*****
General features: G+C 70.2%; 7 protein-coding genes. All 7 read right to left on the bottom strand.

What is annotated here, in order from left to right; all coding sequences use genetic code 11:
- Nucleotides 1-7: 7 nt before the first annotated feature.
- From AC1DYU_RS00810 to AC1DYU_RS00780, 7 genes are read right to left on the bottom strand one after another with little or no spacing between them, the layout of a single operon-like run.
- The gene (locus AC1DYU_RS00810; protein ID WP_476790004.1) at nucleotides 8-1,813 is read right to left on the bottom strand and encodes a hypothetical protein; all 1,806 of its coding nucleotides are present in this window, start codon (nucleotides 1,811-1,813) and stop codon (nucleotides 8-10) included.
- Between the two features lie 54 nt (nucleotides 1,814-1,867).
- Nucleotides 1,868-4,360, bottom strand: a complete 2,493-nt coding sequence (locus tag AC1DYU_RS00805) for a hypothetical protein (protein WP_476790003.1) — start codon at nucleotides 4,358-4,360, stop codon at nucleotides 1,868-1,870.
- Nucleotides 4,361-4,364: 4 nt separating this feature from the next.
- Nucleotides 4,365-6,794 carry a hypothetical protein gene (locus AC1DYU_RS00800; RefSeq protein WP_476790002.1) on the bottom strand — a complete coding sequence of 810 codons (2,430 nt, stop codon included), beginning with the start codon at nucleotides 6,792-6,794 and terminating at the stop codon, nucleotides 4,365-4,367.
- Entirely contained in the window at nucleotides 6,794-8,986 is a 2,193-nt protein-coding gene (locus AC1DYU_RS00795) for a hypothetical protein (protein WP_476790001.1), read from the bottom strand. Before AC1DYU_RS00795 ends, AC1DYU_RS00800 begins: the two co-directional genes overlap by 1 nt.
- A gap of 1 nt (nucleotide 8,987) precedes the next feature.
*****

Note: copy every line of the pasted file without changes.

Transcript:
General features: G+C 70.2%; 7 protein-coding genes. All 7 read right to left on the bottom strand.

What is annotated here, in order from left to right; all coding sequences use genetic code 11:
- Nucleotides 1-7: 7 nt before the first annotated feature.
- From AC1DYU_RS00810 to AC1DYU_RS00780, 7 genes are read right to left on the bottom strand one after another with little or no spacing between them, the layout of a single operon-like run.
- The gene (locus AC1DYU_RS00810; protein ID WP_476790004.1) at nucleotides 8-1,813 is read right to left on the bottom strand and encodes a hypothetical protein; all 1,806 of its coding nucleotides are present in this window, start codon (nucleotides 1,811-1,813) and stop codon (nucleotides 8-10) included.
- Between the two features lie 54 nt (nucleotides 1,814-1,867).
- Nucleotides 1,868-4,360, bottom strand: a complete 2,493-nt coding sequence (locus tag AC1DYU_RS00805) for a hypothetical protein (protein WP_476790003.1) — start codon at nucleotides 4,358-4,360, stop codon at nucleotides 1,868-1,870.
- Nucleotides 4,361-4,364: 4 nt separating this feature from the next.
- Nucleotides 4,365-6,794 carry a hypothetical protein gene (locus AC1DYU_RS00800; RefSeq protein WP_476790002.1) on the bottom strand — a complete coding sequence of 810 codons (2,430 nt, stop codon included), beginning with the start codon at nucleotides 6,792-6,794 and terminating at the stop codon, nucleotides 4,365-4,367.
- Entirely contained in the window at nucleotides 6,794-8,986 is a 2,193-nt protein-coding gene (locus AC1DYU_RS00795) for a hypothetical protein (protein WP_476790001.1), read from the bottom strand. Before AC1DYU_RS00795 ends, AC1DYU_RS00800 begins: the two co-directional genes overlap by 1 nt.
- A gap of 1 nt (nucleotide 8,987) precedes the next feature.